“Collect Them All”
Ballad of a Fanboy, part one.
“My name is Joe and I’ve been collecting stuff since I was five years old.” (sits down)
It started with Matchbox cars, two-inch die cast vehicles rather crudely rendered by today’s standards, but fascinating to small eyes and tiny hands. I loved trucks from an early age and possessing miniature versions was irresistible. Lining them up on the floor and bringing my eye to their level made me simultaneously feel large and small—effortlessly traversing the space between child and adult and back again.
“Matchboxes” quickly became my treat of choice. Little Joe needs a polio booster? Promise him a car from the drugstore afterward. Got a good report card? Here’s your four-wheeled reward. Grandpa K took to selling them in his corner grocery store and I was soon tempted by a stack of fifty different blue and yellow boxes, from the green Singer van to the orange Refuse truck.
It didn’t take too much wheedling on my part to pry an occasional free sample from his shelves. I certainly didn’t have the 55¢ to buy one of my own…
It was satisfying to shake the flimsy paper packages that each tiny truck was packed in. The titular boxes were all the same dimensions, but each vehicle inside varied and had their own resonance—larger ones felt solid, smaller ones rattled about. Even though they seemed like perfect little garages, more often than not, the empty container became so much ephemera and all eyes and fingers were on the car inside.
Basically a metal shell bolted to a set of wheels, each miniature, as they were respectfully called, sported a few plastic details to add realism. Automobiles might include a full set of seats, almost within reach through the empty window frames. A Coca-Cola truck, in addition to sporting the familiar yellow and red livery, might include tiny cast bottles. The detail was endlessly fascinating.
The Lesney Corporation, the manufacturer of these little zinc beauties, introduced me to a larger vocabulary—apparently, a car’s trunk was a “boot” and a truck was a “lorry”. Who knew there was a difference between speaking English and American? Their stuffy prose was probably an influence on my writing to this day. But this obscure British company really sparked my nascent collector’s fever by publishing an annual 40-page catalog of all its vehicles, accessories, and playsets.
I lived a world dominated by black-and-white newspapers and duotone supermarket circulars. But here was a glossy, technicolor publication, every brilliant page of which hit me right between my baby blues. Filled with a hundred beautiful renderings of the most desirable (yet accessible) commodities of my young life. I poured over the description of each model, fetishizing the curves of their bodies and absorbing every detail from their concise but alluring captions. I even recall sampling the strangely tangy, yet ultimately bitter flavor of their unpainted chassis.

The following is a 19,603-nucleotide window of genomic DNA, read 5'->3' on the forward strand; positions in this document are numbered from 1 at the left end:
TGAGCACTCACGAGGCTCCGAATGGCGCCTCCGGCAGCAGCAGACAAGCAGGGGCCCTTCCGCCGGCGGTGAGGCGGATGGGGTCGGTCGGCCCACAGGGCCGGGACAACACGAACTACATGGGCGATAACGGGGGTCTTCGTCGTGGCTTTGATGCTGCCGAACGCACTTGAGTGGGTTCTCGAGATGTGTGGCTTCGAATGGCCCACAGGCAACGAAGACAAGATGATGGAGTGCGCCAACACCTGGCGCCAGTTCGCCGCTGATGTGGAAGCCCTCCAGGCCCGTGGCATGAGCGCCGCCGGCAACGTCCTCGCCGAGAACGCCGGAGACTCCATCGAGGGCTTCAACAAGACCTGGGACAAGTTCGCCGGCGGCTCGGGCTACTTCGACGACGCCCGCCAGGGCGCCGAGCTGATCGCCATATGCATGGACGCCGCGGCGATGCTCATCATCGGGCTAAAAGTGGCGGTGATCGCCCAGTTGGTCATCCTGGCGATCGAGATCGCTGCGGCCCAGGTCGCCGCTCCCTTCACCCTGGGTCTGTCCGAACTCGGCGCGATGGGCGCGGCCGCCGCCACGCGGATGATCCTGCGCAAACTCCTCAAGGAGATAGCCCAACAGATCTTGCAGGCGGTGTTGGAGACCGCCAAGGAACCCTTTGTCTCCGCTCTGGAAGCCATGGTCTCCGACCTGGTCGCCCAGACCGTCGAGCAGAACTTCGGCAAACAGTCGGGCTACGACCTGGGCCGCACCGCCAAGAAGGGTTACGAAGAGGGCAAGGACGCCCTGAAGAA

Hey, I hadn’t discovered girls yet, but I was a sensualist from the get-go.
The biggest lesson learned from this phase of my development was not expressly stated. By comparing the latest catalog with the previous year’s worn and dog-eared edition, I quickly noticed that there were new cars introduced at the expense of the old. Where was the Milk Delivery Van? I was going to get the Mercedes Tour Bus—but it’s gone now! Why did they change the color of the Unimog? The models that I had stared at and plotted to acquire had disappeared, presumably never to be seen again.
But I thought toys were forever! That they would always be with us!
Apparently, the friendly slogan printed on every box carried an ominous subtext. “Collect Them All” was not just a suggestion, but a directive that you ignored at one’s own peril. My tidy suburban home life was suddenly called into question. I had accepted the capricious whims of bullies on the playground and unpredictable knuckle-rapping of nuns at school, but I thought I could count on the consistency of my handsome Matchbox Collectors Case, “made of scuff-resistant vinyl and finished with nickel-plated clasps,” to be filled with my favorite metal models.
Suddenly I was introduced to the idea of scarcity. Nothing was guaranteed, especially my most prized possessions. Much as I loved my toy trucks and cars, they endured a lot of wear and tear. Rolled off of tables, scuffed by errant vacuum cleaners, buried in the sandbox,—I always believed they could be replaced if necessary. But those assumptions were now called into question. And new behaviors would need to be adopted.
Accumulate. Catalog. Preserve.
Be careful what you teach an impressionable child—those are the lessons that last a lifetime.
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